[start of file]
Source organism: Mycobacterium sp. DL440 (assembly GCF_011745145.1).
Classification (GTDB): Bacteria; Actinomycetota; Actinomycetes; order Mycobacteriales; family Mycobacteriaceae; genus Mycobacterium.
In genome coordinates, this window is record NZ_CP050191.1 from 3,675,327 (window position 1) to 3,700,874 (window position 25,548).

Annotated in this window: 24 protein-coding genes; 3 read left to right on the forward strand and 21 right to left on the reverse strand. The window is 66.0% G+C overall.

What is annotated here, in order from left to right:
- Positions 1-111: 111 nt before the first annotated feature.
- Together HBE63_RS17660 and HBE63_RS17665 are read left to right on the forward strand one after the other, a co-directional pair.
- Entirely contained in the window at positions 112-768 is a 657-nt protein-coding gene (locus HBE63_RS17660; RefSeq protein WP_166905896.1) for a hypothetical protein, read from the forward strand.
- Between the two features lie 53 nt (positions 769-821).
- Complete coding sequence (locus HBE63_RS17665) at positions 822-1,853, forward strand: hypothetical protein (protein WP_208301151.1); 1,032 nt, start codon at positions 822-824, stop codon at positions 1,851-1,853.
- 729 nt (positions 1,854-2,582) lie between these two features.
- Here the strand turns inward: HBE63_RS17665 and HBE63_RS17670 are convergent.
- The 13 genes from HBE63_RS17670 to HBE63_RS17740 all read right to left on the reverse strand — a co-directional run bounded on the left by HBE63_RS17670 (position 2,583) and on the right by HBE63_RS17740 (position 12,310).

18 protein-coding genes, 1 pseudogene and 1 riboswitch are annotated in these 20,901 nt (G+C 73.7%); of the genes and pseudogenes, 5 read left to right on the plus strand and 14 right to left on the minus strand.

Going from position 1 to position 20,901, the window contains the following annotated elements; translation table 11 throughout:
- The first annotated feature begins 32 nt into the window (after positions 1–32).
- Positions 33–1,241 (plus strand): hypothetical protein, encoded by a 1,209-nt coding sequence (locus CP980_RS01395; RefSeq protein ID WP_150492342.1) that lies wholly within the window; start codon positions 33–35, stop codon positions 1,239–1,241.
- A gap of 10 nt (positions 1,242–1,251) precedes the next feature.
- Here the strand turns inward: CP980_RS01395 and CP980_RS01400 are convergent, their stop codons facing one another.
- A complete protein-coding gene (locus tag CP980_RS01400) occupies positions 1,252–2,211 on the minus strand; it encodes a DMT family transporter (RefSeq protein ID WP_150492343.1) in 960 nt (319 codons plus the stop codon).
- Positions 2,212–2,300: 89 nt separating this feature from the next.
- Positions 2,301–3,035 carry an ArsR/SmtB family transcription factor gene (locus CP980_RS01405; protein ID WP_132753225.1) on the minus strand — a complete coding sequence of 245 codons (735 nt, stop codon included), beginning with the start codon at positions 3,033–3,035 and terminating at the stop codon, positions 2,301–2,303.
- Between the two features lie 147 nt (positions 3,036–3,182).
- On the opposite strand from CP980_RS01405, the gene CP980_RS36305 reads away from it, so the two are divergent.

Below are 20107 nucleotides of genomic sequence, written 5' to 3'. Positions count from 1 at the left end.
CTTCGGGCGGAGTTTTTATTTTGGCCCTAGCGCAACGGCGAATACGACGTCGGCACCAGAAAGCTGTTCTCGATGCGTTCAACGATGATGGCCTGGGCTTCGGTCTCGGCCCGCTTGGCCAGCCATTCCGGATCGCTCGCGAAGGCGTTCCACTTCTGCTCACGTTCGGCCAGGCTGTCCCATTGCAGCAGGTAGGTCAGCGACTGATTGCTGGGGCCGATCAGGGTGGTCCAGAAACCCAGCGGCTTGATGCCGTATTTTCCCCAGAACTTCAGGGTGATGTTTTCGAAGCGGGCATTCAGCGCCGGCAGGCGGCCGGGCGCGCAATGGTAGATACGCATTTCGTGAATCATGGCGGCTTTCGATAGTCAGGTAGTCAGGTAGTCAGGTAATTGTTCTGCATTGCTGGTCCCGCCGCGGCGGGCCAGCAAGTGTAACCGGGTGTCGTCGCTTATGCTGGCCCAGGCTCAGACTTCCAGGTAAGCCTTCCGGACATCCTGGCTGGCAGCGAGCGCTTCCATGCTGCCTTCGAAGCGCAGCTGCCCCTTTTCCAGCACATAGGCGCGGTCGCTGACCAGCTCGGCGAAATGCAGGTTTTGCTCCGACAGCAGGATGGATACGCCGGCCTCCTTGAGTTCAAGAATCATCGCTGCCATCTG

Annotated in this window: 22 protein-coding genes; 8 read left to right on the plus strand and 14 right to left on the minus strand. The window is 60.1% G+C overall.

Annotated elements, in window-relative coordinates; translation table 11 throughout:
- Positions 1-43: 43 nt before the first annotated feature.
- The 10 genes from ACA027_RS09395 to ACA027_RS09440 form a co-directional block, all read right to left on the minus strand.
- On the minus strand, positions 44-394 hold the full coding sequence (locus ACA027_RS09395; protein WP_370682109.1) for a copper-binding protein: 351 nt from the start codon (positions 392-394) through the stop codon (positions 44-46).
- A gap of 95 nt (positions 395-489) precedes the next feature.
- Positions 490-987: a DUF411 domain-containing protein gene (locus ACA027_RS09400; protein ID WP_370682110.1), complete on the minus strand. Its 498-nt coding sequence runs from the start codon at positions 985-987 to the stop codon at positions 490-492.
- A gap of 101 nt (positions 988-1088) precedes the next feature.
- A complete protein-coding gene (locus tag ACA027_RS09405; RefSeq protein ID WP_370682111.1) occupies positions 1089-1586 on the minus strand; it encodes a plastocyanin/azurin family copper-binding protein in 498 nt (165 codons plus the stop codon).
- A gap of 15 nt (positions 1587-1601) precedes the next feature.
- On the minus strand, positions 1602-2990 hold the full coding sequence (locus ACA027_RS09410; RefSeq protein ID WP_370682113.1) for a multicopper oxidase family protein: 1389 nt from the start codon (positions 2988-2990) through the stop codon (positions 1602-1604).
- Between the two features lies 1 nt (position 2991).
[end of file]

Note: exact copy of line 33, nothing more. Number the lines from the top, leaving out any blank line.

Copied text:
- Positions 490-987: a DUF411 domain-containing protein gene (locus ACA027_RS09400; protein ID WP_370682110.1), complete on the minus strand. Its 498-nt coding sequence runs from the start codon at positions 985-987 to the stop codon at positions 490-492.